COLUMBIA — With limited data and ever-changing guidance about the novel coronavirus and its threats, South Carolina’s health care industry is left to make its own decisions about how to handle waste created by the pandemic.
Some have decided to take extra precautions, while others are sticking to federal standards.
Thirty years ago, Congress allowed a little-known law monitoring the disposal and transportation of medical waste to lapse, instead putting the onus on state regulators to hash out their own management systems.
During the coronavirus outbreak, federal health officials have advised that waste, including protective gear and medical tools, doesn't have to be treated any differently than usual.
But that's burdensome, because there's already a complex waste stream coming out of hospitals.
South Carolina's Department of Health and Environmental Control doesn’t have a tally of how much coronavirus-related infectious waste has been created, since federal guidelines don’t recommend any special handling procedures.
But industry leaders and at least one large state hospital say “overclassifying” waste derived from the coronavirus is becoming routine, given the disease’s long incubation period and ability to live on surfaces for extended periods of time.
That means where typically a set of gloves or a gown would be tossed into the regular disposal stream, items contaminated by the coronavirus find their way into “red bags” designed for biohazardous substances, and that changes how it’s disposed of.
Rather than being jettisoned to a landfill, red-bag waste materials are incinerated or blasted with high-pressure steam through a process known as autoclaving. Once waste is "red bagged," it's considered biohazardous, and can be up to 10 times more expensive to handle and treat than trash that ends up in the everyday garbage stream, according to Practice Greenhealth, a Virginia-based health care sustainability group.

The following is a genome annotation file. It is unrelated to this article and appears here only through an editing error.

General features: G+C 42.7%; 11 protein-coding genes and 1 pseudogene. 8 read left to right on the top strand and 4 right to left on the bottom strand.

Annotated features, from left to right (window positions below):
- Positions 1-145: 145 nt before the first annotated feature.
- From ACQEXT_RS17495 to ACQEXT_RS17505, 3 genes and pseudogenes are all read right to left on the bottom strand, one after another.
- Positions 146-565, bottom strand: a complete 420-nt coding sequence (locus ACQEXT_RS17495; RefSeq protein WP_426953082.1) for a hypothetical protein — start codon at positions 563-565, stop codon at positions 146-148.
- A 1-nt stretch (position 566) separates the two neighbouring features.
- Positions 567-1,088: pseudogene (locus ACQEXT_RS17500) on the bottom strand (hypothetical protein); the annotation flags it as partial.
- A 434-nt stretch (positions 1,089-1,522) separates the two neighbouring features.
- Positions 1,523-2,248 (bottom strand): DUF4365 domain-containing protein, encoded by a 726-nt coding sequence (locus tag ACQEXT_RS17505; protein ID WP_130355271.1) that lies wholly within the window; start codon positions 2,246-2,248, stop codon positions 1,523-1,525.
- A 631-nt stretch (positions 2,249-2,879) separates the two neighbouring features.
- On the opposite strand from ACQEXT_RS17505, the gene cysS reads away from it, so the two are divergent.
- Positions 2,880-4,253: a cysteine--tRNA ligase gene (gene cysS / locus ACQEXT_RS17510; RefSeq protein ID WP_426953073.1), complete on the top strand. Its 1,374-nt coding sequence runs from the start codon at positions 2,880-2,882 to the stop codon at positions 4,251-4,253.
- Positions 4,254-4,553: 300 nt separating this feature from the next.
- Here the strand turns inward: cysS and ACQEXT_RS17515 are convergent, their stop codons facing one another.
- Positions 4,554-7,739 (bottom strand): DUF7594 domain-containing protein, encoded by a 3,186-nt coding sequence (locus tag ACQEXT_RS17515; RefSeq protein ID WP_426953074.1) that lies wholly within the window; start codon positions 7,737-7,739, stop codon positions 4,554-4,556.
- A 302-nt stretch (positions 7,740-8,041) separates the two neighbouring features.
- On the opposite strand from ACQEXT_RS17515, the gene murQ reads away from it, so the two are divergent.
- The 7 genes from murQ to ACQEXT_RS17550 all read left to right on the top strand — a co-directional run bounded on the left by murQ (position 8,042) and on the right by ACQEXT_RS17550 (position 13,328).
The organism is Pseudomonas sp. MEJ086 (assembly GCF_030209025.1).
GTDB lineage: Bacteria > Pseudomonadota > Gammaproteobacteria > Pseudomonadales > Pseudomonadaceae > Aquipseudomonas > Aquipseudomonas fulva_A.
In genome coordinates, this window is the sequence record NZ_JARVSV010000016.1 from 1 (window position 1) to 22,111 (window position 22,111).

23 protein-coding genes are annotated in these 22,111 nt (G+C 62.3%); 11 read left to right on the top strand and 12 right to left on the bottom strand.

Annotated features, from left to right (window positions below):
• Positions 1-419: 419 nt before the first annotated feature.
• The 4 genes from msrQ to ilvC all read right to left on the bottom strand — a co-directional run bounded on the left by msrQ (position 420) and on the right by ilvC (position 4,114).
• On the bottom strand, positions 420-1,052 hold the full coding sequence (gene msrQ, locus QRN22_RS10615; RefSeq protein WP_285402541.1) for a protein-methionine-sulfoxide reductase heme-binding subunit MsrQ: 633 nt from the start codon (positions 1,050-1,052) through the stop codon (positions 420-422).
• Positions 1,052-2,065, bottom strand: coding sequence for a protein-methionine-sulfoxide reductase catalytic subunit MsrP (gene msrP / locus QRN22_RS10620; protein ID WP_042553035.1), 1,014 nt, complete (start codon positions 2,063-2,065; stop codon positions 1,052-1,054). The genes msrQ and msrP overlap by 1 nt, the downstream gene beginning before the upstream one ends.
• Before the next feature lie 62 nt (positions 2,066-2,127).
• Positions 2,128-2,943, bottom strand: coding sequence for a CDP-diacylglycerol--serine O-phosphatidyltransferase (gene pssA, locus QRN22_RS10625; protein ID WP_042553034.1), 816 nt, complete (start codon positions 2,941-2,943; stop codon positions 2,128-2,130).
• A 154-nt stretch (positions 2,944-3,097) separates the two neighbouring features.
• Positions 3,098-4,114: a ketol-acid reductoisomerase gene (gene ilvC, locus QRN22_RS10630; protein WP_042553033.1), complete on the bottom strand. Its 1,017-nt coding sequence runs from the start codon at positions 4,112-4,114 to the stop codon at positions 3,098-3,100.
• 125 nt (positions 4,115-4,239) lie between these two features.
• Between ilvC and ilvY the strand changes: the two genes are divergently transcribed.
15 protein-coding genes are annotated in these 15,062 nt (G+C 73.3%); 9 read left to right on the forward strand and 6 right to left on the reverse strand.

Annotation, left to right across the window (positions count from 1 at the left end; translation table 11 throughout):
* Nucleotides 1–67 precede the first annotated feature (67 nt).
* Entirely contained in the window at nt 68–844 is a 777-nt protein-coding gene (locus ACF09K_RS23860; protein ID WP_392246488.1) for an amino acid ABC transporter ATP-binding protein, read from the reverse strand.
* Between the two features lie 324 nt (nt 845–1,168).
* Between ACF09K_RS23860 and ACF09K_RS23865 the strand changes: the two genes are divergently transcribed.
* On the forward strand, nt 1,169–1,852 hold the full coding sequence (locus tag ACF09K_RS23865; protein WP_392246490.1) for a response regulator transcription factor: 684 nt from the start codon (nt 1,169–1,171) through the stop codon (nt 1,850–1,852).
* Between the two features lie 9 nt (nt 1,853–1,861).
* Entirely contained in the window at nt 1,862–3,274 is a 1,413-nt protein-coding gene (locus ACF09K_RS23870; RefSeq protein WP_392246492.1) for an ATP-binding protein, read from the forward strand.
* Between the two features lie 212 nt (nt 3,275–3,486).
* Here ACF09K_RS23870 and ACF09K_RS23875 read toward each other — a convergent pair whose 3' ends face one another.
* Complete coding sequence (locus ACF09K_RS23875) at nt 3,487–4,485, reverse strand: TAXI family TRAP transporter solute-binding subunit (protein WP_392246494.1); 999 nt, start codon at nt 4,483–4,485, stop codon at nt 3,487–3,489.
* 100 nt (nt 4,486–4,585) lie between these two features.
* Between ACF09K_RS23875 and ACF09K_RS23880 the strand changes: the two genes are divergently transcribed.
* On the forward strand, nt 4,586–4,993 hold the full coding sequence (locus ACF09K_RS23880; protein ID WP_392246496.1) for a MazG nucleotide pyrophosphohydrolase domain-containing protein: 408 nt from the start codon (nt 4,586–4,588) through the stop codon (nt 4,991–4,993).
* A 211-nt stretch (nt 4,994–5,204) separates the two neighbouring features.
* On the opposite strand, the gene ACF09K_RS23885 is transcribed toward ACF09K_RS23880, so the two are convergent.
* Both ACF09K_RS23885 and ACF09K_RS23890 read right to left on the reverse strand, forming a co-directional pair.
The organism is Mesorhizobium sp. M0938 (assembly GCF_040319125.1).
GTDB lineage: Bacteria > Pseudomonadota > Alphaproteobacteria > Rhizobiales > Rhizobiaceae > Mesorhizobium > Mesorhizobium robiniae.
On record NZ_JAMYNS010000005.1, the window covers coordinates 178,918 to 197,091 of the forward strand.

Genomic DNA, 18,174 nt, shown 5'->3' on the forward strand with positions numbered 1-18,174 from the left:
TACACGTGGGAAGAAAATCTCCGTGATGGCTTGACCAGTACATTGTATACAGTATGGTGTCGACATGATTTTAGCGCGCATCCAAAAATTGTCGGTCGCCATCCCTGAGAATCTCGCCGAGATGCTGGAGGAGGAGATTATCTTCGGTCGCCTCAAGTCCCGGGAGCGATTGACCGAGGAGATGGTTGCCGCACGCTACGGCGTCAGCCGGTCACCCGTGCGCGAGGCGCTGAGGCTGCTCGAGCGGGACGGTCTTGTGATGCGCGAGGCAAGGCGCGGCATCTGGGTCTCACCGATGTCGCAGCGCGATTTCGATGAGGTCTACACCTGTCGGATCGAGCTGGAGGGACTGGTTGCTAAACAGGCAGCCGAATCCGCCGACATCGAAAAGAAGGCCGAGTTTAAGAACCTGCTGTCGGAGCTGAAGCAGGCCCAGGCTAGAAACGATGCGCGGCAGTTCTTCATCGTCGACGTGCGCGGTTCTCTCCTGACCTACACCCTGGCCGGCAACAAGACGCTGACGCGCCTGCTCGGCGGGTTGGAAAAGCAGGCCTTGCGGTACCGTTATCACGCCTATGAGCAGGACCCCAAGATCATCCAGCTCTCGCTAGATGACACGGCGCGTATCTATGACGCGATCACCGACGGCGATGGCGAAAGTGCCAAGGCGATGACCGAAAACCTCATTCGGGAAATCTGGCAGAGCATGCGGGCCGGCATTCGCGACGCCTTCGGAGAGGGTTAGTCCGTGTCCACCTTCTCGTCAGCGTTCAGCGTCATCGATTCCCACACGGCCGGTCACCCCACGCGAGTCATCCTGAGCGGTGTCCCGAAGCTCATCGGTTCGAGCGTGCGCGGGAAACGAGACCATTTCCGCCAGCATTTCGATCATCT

“Within hospitals and the waste stream, this is not a qualitative change, but it is an increased amount of attention, and that probably will bring some increase in the red-bag waste that you previously would not have been putting in there,” said Peter Orris, chief of occupational and environmental medicine at the University of Illinois at Chicago Hospital and Health Sciences System.
Roper St. Francis Hospital in Charleston has taken those additional steps, spokesman Andy Lyons said.
“The volume has picked up, because we made the decision to treat our personal protective equipment as medical infectious waste,” he said.
Instead of three removal runs a week, Roper is up to five. The Medical University of South Carolina is also treating all of its COVID-19 related trash as medical infectious waste, going beyond the CDC's advice.
Within the medical waste disposal field, Stericycle is a household name. The firm handles many of South Carolina’s largest providers, including Prisma Health and MUSC regional sites.
Selin Hoboy, vice president of government affairs and compliance for the Illinois-based company, said in a March call with investors that coronavirus poses unique challenges.